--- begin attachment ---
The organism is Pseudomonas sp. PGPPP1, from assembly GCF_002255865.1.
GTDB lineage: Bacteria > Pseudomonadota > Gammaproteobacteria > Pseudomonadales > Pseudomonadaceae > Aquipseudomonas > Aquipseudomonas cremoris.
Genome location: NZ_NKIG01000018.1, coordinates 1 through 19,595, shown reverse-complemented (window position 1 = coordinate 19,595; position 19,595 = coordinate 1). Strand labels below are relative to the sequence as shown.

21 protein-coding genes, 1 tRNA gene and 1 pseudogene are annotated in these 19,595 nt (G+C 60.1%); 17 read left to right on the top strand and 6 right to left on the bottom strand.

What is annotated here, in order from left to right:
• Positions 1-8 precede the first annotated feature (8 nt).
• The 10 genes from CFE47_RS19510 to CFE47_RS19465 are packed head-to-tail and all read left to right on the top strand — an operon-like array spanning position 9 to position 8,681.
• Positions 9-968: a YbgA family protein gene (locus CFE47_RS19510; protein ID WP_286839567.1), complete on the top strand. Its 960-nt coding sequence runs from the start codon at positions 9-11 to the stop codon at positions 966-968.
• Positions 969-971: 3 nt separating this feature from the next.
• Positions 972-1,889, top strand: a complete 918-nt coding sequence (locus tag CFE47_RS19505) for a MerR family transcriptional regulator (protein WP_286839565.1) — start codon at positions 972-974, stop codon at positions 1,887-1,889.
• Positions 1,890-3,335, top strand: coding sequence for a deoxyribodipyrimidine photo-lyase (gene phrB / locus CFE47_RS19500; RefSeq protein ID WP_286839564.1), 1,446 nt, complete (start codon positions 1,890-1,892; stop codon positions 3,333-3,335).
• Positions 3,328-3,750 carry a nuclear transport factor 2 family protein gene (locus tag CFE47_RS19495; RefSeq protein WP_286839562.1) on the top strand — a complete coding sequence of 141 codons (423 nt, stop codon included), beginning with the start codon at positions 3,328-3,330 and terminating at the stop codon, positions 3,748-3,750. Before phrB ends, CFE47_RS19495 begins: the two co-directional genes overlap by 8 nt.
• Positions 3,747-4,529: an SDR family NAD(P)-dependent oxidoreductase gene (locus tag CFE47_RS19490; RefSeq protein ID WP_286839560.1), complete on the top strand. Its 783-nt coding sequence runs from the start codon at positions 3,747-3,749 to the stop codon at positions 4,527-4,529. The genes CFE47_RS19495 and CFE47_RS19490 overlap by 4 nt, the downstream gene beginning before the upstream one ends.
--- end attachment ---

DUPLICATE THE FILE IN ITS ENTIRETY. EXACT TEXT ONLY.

The organism is Pseudomonas sp. PGPPP1, from assembly GCF_002255865.1.
GTDB lineage: Bacteria > Pseudomonadota > Gammaproteobacteria > Pseudomonadales > Pseudomonadaceae > Aquipseudomonas > Aquipseudomonas cremoris.
Genome location: NZ_NKIG01000018.1, coordinates 1 through 19,595, shown reverse-complemented (window position 1 = coordinate 19,595; position 19,595 = coordinate 1). Strand labels below are relative to the sequence as shown.

21 protein-coding genes, 1 tRNA gene and 1 pseudogene are annotated in these 19,595 nt (G+C 60.1%); 17 read left to right on the top strand and 6 right to left on the bottom strand.

What is annotated here, in order from left to right:
• Positions 1-8 precede the first annotated feature (8 nt).
• The 10 genes from CFE47_RS19510 to CFE47_RS19465 are packed head-to-tail and all read left to right on the top strand — an operon-like array spanning position 9 to position 8,681.
• Positions 9-968: a YbgA family protein gene (locus CFE47_RS19510; protein ID WP_286839567.1), complete on the top strand. Its 960-nt coding sequence runs from the start codon at positions 9-11 to the stop codon at positions 966-968.
• Positions 969-971: 3 nt separating this feature from the next.
• Positions 972-1,889, top strand: a complete 918-nt coding sequence (locus tag CFE47_RS19505) for a MerR family transcriptional regulator (protein WP_286839565.1) — start codon at positions 972-974, stop codon at positions 1,887-1,889.
• Positions 1,890-3,335, top strand: coding sequence for a deoxyribodipyrimidine photo-lyase (gene phrB / locus CFE47_RS19500; RefSeq protein ID WP_286839564.1), 1,446 nt, complete (start codon positions 1,890-1,892; stop codon positions 3,333-3,335).
• Positions 3,328-3,750 carry a nuclear transport factor 2 family protein gene (locus tag CFE47_RS19495; RefSeq protein WP_286839562.1) on the top strand — a complete coding sequence of 141 codons (423 nt, stop codon included), beginning with the start codon at positions 3,328-3,330 and terminating at the stop codon, positions 3,748-3,750. Before phrB ends, CFE47_RS19495 begins: the two co-directional genes overlap by 8 nt.
• Positions 3,747-4,529: an SDR family NAD(P)-dependent oxidoreductase gene (locus tag CFE47_RS19490; RefSeq protein ID WP_286839560.1), complete on the top strand. Its 783-nt coding sequence runs from the start codon at positions 3,747-3,749 to the stop codon at positions 4,527-4,529. The genes CFE47_RS19495 and CFE47_RS19490 overlap by 4 nt, the downstream gene beginning before the upstream one ends.